The Washington Redskins entered the 2014 NFL draft without a first-round pick, the final price for the 2012 trade with the St. Louis Rams that landed the second overall choice in the draft, which became Robert Griffin III.
It’s the second year in a row Washington wasn’t slated for a first-round selection.
This should be no big deal for Redskins fans, though. It’s not as if this is the first time they didn’t have a seat at the league’s big pick-‘em party.
With the opportunity to pick in the top round in the draft only three times, the Redskins had a remarkable record of 205-118. They went to the playoffs 11 times, winning four NFC East division titles, four NFC championships and two Super Bowl titles.
A first-round pick? Who needs one?
If you operate without a full deck, you better be a pretty good card player to consistently win. The Redskins had two over that span who had the eye for talent and the deft of hand to shuffle the deck to keep winning — George Allen and Bobby Beathard.
Allen was in total control of football operations, on and off the field, from 1971 to 1977, and, as has been well documented, saw draft picks as currency to get veteran talent, assembling the “Ramskins” when he came over from Los Angeles and the Over the Hill gang of veteran players. He assembled winning veteran teams, but when it came time to pick up the pieces after Allen left — without draft picks — it was Beathard, the former Miami Dolphins director of player personnel, who did that, as general manager of the Redskins from 1978 to 1988.
Charley Casserly, who was there for both of them before taking over as Redskins general manager in 1989, said it was the presence of Allen and Beathard that allowed Washington to succeed without the coveted number one pick during most of that time.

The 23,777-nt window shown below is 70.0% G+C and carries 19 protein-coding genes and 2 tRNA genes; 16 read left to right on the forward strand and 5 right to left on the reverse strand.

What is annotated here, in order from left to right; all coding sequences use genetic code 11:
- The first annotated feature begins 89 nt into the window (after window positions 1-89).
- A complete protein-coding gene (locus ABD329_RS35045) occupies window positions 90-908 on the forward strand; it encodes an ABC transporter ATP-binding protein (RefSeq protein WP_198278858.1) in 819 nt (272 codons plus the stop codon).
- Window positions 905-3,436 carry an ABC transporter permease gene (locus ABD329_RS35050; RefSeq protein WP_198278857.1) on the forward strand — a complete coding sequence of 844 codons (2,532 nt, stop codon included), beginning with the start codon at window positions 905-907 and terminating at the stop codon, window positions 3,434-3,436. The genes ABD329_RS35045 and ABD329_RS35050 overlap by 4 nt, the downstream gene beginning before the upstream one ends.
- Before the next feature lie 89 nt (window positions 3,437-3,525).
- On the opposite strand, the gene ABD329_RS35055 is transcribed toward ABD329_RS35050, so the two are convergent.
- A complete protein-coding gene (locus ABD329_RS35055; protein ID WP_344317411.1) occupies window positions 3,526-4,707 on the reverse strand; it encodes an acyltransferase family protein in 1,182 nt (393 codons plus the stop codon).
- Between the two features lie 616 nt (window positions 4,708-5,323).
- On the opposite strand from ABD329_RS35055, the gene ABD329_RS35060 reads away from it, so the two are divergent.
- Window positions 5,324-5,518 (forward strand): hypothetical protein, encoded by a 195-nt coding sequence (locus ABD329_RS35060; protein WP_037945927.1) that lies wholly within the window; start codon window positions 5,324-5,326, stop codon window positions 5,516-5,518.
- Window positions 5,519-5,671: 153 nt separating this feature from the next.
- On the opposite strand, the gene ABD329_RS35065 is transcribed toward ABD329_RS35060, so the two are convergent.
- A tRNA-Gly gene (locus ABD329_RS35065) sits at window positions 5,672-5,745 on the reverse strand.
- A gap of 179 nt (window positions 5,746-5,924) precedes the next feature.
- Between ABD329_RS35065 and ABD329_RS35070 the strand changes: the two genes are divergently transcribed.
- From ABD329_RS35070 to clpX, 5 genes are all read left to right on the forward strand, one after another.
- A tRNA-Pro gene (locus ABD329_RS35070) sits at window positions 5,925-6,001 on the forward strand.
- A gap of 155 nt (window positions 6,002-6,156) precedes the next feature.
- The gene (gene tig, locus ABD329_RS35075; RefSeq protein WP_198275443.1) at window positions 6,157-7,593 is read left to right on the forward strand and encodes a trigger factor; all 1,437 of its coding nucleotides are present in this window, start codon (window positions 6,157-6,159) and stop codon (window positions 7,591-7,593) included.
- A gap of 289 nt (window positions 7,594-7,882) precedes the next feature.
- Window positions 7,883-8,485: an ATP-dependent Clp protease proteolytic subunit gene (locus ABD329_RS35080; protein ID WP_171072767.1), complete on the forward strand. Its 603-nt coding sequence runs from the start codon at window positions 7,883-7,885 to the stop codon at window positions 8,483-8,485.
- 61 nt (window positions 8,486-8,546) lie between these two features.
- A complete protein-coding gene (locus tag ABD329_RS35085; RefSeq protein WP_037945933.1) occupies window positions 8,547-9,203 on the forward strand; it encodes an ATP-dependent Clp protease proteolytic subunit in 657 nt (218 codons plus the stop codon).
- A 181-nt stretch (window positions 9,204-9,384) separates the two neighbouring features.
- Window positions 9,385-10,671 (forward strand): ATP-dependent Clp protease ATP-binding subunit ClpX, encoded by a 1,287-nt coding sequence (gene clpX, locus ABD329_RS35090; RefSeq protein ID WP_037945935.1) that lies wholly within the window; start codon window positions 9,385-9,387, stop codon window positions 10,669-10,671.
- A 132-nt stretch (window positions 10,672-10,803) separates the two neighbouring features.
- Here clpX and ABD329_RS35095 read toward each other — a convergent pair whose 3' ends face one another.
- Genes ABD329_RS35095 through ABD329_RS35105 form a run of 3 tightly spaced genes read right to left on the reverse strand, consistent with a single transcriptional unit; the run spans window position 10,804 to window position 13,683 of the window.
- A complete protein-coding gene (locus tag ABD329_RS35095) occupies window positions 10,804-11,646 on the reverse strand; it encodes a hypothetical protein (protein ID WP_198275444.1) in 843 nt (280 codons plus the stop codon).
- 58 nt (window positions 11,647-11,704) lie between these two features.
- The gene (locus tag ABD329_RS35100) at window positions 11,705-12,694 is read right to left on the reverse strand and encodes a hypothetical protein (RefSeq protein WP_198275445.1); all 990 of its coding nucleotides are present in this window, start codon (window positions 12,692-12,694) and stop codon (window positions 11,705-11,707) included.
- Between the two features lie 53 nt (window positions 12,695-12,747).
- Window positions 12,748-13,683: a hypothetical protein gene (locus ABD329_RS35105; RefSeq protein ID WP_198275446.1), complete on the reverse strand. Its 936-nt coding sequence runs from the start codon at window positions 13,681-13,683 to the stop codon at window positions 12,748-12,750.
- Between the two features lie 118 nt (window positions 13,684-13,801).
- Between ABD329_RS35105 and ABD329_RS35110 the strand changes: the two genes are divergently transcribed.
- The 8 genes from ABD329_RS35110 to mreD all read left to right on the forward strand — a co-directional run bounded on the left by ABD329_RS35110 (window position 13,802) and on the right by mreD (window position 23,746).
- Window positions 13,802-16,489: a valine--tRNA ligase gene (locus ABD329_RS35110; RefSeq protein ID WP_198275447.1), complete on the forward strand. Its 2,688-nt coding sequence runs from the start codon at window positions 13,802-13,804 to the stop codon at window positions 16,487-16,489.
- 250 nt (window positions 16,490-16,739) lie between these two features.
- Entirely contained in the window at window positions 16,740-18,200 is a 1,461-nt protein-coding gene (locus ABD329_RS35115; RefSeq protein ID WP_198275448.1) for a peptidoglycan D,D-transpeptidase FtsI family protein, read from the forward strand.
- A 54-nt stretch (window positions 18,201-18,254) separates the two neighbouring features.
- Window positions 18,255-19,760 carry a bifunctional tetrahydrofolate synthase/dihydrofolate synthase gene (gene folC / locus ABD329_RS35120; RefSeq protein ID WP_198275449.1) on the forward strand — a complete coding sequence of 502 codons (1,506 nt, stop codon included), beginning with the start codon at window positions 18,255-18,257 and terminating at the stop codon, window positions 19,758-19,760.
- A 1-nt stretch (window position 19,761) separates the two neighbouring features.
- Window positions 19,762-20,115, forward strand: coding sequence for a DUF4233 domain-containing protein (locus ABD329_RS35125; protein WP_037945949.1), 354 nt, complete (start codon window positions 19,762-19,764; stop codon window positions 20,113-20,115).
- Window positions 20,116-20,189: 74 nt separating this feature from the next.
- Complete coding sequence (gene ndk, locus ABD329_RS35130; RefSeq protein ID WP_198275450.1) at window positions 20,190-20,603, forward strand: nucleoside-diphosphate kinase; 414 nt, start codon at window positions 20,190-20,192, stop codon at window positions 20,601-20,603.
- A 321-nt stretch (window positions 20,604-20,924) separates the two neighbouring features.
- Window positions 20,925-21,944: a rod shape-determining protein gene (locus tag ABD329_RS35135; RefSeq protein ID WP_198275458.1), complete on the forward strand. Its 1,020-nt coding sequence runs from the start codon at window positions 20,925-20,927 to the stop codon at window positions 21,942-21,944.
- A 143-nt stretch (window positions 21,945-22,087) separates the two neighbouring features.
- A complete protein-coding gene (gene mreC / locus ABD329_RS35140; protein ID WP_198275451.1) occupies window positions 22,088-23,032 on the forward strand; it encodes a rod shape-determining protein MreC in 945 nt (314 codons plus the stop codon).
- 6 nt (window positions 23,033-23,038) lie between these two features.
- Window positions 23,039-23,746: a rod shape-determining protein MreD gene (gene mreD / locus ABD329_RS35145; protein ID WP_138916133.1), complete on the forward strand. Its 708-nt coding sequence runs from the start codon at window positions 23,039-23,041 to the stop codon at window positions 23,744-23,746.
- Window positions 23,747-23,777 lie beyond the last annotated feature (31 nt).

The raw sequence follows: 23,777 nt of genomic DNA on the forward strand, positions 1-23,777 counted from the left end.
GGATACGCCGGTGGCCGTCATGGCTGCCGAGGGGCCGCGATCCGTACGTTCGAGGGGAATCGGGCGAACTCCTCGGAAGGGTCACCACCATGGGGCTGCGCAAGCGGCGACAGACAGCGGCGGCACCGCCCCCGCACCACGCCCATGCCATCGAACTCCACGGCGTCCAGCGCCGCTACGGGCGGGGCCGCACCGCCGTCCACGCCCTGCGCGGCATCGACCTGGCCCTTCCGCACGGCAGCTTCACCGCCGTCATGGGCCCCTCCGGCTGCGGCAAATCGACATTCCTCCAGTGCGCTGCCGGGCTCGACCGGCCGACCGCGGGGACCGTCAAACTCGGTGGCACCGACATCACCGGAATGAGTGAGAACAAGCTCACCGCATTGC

“You’ve got to give credit to George Allen and Bobby Beathard, who made the right moves at the time,” Casserly said.
In 1976, the NFL had a brief, unusual window of free agency, which for George Allen was a gift. He used his so-called unlimited budget to sign running backs John Riggins and Calvin Hill and tight end Jean Fugett.
Then, in 1986, the United States Football League folded, and Washington cashed in by acquiring Gary Clark, Ricky Sanders, Kelvin Bryant and Doug Williams.
Finally, in the final years of that run, there was Plan B free agency. In 1989, Washington signed 15 Plan B free agents, including defensive end Fred Stokes.
Of course, those were different times, a different NFL — the league before the salary cap. Draft picks are more valuable than ever, as teams try to manage their annual payroll.
“I guess it could happen today,” said Casserly, who was the Redskins general manager from 1989 to 1999 and with the Houston Texans from 2002 to 2006 and now serves as an analyst for the NFL Network. “The difference is the salary cap. Having so many veteran players now would just squeeze you too much. Back when the USFL folded, the Redskins could go and get Doug Williams and pay him $400,000 to be a backup at that time and not worry about it.”
It also helped Washington that when you do have just three first-round draft picks, you make the most of them.
The Redskins had a first-round draft pick in 1980. They drafted Art Monk.
The Redskins had a first-round draft pick in 1981. They drafted Mark May.
The Redskins had a first-round draft pick in 1983. They drafted Darrell Green.
Two Hall of Fame players and a mainstay of the Hogs offensive line.
“We hit 100 percent on those first round picks,” Casserly said. “Monk was a consensus first rounder. May was a consensus first rounder. Darrell Green, if we hadn’t taken him, he would not have gone in the first round.”
The Redskins didn’t always make the most of their first- round draft picks after that — see Desmond Howard and Heath Shuler. It remains to be seen if they did so when they gave away three of them for a chance to draft Robert Griffin III.
• Thom Loverro is co-host of “The Sports Fix,” noon to 2 p.m. daily on ESPN 980 radio and espn980.com